Single Point of Contact Critical to Regional Success
New Spirit of Collaboration at Heart of Transformational Projects
Written by: Jim Martinez

The way Charles Stewart Mott Foundation President and CEO Ridgway White saw it, having investors come into the Detroit Region and get slogged down bouncing between its 348 cities, townships and counties was undercutting his foundation’s work to revitalize its hometown of Flint.

“One of the reasons we joined the Detroit Regional Partnership as an investor was that we saw some structural challenges. People weren’t working together,” said White during a panel discussion at the Detroit Regional Partnership’s annual meeting on March 14.

“One point of contact is absolutely critical and makes it so you can do business. And that’s just emblematic of all the things that we’re doing to work together more.”

That approach is present in the Detroit Regional Partnership’s Verified Industrial Properties program – which serves as a portal for site selectors to quickly assess large vacant industrial sites. The portal includes two key properties the Mott Foundation has provided grants to get development ready – the iconic 353-acre former Buick City site in Flint, and a 1,009-acre site in Mundy Township.

The massive Mundy site, with access to utilities and water, is the type of megasite that is becoming harder to find near major metros in a hot industrial market. “That’s put Flint back on the map for future projects. And so when big projects are coming through (looking for a site), we get a peek now,” said White, who sits on the board of the DRP.

It reflects what DRP Board Chair Gerry Anderson envisioned, as then-executive chairman of DTE Energy, when he spearheaded launching the DRP in 2019 to attract jobs and investment to the Detroit Region. “(Five years ago, site selectors) told us the region did not have its act together, we were not well coordinated, and we openly competed against each other. They told us, we were simply a hard region to work with, and that was limiting our opportunities to grow,” said Anderson. “Unlike most of our peer regions we had no single point of contact, which made it difficult to quickly get good data on opportunities to locate here.”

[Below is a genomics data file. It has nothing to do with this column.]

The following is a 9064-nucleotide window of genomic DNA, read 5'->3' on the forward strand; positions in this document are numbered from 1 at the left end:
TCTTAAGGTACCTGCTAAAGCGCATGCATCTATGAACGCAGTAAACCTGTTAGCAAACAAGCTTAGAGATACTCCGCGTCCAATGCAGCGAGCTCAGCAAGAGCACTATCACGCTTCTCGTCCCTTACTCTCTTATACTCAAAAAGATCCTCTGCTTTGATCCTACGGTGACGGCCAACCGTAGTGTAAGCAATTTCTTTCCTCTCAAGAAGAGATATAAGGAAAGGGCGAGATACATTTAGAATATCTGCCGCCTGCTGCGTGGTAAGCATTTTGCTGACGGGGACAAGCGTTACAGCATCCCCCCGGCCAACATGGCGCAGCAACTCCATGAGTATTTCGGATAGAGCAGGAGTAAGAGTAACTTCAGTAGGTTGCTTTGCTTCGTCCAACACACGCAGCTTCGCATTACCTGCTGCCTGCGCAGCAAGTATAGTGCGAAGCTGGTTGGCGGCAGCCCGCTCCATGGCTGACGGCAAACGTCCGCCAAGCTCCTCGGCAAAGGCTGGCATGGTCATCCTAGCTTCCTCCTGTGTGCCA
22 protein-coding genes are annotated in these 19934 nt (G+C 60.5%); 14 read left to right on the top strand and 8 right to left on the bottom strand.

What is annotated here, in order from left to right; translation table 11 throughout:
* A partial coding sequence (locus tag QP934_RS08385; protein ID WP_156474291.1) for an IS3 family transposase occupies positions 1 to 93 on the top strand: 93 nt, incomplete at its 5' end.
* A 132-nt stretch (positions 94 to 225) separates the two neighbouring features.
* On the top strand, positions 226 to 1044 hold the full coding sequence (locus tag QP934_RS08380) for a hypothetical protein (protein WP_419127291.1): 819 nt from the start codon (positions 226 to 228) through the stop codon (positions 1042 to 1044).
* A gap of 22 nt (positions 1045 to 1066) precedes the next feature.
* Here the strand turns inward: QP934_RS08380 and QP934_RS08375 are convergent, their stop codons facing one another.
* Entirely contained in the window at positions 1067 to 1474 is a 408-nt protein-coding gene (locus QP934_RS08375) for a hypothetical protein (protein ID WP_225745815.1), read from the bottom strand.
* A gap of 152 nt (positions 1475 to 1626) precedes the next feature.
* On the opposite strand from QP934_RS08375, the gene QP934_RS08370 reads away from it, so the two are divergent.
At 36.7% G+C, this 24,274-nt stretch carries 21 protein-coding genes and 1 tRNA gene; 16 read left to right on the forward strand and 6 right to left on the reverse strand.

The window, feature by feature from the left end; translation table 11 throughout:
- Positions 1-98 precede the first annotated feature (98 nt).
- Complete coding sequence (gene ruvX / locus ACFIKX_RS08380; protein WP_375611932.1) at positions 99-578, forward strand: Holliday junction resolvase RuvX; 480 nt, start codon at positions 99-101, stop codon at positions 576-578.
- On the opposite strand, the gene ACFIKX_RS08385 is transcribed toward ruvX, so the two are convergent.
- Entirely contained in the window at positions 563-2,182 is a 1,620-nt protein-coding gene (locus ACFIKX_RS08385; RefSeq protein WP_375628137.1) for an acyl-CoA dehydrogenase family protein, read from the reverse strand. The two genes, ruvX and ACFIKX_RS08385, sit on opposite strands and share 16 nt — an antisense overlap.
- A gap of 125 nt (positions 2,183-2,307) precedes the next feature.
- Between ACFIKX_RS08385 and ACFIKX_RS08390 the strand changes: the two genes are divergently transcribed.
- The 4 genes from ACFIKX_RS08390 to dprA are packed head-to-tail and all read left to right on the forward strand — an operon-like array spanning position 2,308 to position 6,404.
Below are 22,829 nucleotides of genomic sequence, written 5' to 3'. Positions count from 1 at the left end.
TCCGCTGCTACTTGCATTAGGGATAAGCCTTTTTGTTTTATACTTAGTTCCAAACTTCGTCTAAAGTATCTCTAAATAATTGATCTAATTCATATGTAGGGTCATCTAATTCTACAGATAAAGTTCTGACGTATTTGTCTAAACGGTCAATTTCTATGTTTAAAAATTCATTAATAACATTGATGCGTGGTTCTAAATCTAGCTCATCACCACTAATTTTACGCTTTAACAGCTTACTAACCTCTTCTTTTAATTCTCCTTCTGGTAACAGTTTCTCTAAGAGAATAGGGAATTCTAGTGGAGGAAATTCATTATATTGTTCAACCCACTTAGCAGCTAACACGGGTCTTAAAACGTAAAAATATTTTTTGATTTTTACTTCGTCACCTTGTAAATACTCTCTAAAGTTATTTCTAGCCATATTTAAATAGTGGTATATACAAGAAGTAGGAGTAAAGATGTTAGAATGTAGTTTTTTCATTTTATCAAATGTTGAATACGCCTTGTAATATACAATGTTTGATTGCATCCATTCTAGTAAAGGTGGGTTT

For Anderson, and DRP President and CEO Maureen Donohue Krauss, the organization’s success from 2020 to 2023 –  $8.6 billion in new investment and 33,000 jobs created through 102 projects – demonstrates how economic development is the “ultimate team sport,” work that is buoyed by other public-private partnerships led by the Mott Foundation and Henry Ford Health.

“Their efforts make our jobs as economic developers so much easier as we go around the country and the world touting the Detroit Region,” said Krauss, who explained the DRP serves as the lead on some projects, but plays a supporting role on others, while helping companies access the entire region and coordinate with the state of Michigan.

That type of collaboration marks an attitudinal shift, according to Henry Ford Health CEO and DRP board member Bob Riney. “We should be excited about the fact that we moved from thinking that the only way forward is to compete with each other to collaborating and going after big things,” said Riney during the panel discussion.

Riney is at the center of the health system’s “biggest capital investment in its 109-year history” – the Future of Health. The $3-billion development led by Henry Ford Health, the Detroit Pistons, and Michigan State University, will include a state-of-the art medical research facility, academic hospital, and residential and commercial developments in the city of Detroit.

“We’re doing a great job (as a region) now of recognizing that we need all sorts of small seeds of growth and initiatives, but we also need some big, hairy audacious goals that create tipping points.”